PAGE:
Strawberry Plant Allergies: What Causes A Rash From Picking Strawberries

Gardener With Gloves Cutting Strawberries From The Bush
strawberry allergy
(Image credit: lzf)

Allergies are nothing to fool with. They can range from simple intolerances to full blown “get the epi pen and get me to the hospital” reactions. Strawberry allergies usually fall into the latter category and can be quite dangerous. It's important to note what the symptoms of strawberry allergies are and which of your friends and family are allergic to strawberries. A little foreknowledge can help protect sensitive individuals and keep you from panicking if someone has a reaction.

Symptoms of Strawberry Allergies

Food allergies are an immune reaction from the body to a usually harmless substance or food. Most allergies are not life threatening but acute sensitivity can cause anaphylactic shock, a serious condition that requires medical attention. Symptoms generally come from ingesting the offensive food but can also show up just from handling. This may occur if you get a rash from picking strawberries. Strawberry plant allergies are serious and should be taken seriously. If you or someone you know is allergic to strawberries, know the signs and symptoms and when it’s time to rush to the doctors. Strawberry plant allergies usually manifest as hives, itching, swelling, wheezing, possibly a rash, and occasionally nausea. In many individuals, an over-the-counter antihistamine is sufficient to quell the symptoms. These block the histamine the body is manufacturing at a high rate to counter the compounds in the strawberry that the body feels are dangerous. In very severe cases, anaphylactic shock can occur. This appears as difficulty breathing, swelling of the throat and tongue, rapid pulse, and dizziness, or even unconsciousness. That is where the epi pen comes in. An epinephrine shot prevents anaphylactic shock and is commonly carried by severe allergy sufferers.

Rash from Picking Strawberries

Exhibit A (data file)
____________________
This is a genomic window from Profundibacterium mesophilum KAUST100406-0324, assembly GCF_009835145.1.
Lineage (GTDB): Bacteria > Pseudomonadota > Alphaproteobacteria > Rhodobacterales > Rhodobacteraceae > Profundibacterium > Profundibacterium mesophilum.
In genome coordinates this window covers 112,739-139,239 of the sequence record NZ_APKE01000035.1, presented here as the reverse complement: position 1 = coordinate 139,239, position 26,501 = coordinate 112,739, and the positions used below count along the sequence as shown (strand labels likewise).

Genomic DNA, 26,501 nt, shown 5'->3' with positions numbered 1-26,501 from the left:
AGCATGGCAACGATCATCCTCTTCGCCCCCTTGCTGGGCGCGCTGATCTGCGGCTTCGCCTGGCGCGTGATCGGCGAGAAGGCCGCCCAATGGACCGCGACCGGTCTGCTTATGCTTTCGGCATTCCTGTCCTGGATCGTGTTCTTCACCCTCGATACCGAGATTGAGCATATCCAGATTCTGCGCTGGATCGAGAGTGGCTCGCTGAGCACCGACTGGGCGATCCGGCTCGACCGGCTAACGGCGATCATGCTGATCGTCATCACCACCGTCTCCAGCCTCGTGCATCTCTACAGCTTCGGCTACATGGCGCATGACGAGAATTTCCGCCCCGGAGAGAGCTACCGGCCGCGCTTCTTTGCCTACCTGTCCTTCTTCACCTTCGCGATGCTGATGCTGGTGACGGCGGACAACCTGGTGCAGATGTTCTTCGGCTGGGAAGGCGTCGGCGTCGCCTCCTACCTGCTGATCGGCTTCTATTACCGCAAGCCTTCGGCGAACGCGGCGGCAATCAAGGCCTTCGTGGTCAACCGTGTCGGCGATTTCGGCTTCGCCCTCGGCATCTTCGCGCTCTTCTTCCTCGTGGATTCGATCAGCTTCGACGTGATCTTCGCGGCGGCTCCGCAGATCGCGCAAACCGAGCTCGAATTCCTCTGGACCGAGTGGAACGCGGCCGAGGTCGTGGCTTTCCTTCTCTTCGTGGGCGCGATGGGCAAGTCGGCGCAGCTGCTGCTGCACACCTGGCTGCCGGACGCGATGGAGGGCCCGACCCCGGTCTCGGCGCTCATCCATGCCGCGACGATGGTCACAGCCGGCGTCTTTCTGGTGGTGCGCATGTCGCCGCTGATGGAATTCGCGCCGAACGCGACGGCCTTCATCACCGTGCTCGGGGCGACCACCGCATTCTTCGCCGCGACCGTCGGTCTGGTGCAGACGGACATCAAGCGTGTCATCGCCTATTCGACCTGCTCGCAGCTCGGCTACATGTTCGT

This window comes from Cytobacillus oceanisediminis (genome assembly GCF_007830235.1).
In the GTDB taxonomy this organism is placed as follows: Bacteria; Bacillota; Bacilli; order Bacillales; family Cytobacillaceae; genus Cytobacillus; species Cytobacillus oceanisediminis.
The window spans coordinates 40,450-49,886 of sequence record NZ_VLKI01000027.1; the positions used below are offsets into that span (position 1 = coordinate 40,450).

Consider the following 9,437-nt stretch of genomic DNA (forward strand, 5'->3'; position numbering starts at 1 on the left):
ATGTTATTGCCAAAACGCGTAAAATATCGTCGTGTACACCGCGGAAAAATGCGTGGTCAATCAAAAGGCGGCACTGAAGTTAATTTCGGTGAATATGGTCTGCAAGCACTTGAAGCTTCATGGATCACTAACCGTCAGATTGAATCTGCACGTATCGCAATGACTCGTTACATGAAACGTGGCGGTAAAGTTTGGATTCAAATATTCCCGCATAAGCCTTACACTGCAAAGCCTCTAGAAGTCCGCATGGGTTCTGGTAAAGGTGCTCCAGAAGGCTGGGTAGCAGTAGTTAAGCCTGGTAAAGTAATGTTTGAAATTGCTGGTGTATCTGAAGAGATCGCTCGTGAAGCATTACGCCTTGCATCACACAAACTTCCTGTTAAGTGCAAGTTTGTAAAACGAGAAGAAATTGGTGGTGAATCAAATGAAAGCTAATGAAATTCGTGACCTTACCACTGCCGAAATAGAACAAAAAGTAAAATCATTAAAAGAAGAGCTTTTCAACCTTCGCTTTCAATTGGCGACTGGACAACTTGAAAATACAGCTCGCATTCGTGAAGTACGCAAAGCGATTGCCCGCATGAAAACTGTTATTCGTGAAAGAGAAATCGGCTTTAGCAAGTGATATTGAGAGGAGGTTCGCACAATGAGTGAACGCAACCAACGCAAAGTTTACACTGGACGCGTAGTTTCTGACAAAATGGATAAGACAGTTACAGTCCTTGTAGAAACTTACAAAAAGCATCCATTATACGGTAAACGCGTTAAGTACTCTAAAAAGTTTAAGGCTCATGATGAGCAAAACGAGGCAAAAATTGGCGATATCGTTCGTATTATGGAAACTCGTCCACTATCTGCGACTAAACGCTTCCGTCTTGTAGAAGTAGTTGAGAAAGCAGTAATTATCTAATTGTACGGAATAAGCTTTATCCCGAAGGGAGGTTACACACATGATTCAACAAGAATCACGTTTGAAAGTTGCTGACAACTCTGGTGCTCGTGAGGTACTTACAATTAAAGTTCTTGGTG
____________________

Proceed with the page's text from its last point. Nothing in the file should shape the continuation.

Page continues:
These symptoms are all very troubling and even dangerous, but some strawberry lovers end up with other milder effects from the berries. These symptoms may be very mild and include contact dermatitis and urticaria. The contact dermatitis will cause a rash and may be photosensitive, which means sunlight will make it worse. It happens when strawberry leaves cause itching after contact. Urticaria is simply hives and can be cleared with a steroid cream or wash the area thoroughly and it will generally clear in a few hours. If you have any of these effects, you can still probably eat the berries, but you get a rash from picking strawberries. Use gloves and a long-sleeved shirt to prevent any future issues. Strawberry leaves cause itching in many individuals and are a common irritant but not really dangerous.

Protecting Against Strawberry Plant Allergies

If you have an allergy, you'll become an avid label reader. Even if an item does not list your allergen in the ingredients, it's no guarantee the food wasn’t processed in a plant that does use that food. This could result in cross contamination, and, in sensitive individuals, this is as good as eating the item. The best option is to make your own foods whenever possible and always ask about the contents of a dish if you do eat outside. Serious allergy patients know to carry epi pens or some form of antihistamine.

Bonnie L. Grant

Bonnie Grant is a professional landscaper with a Certification in Urban Gardening. She has been gardening and writing for 15 years. A former professional chef, she has a passion for edible landscaping.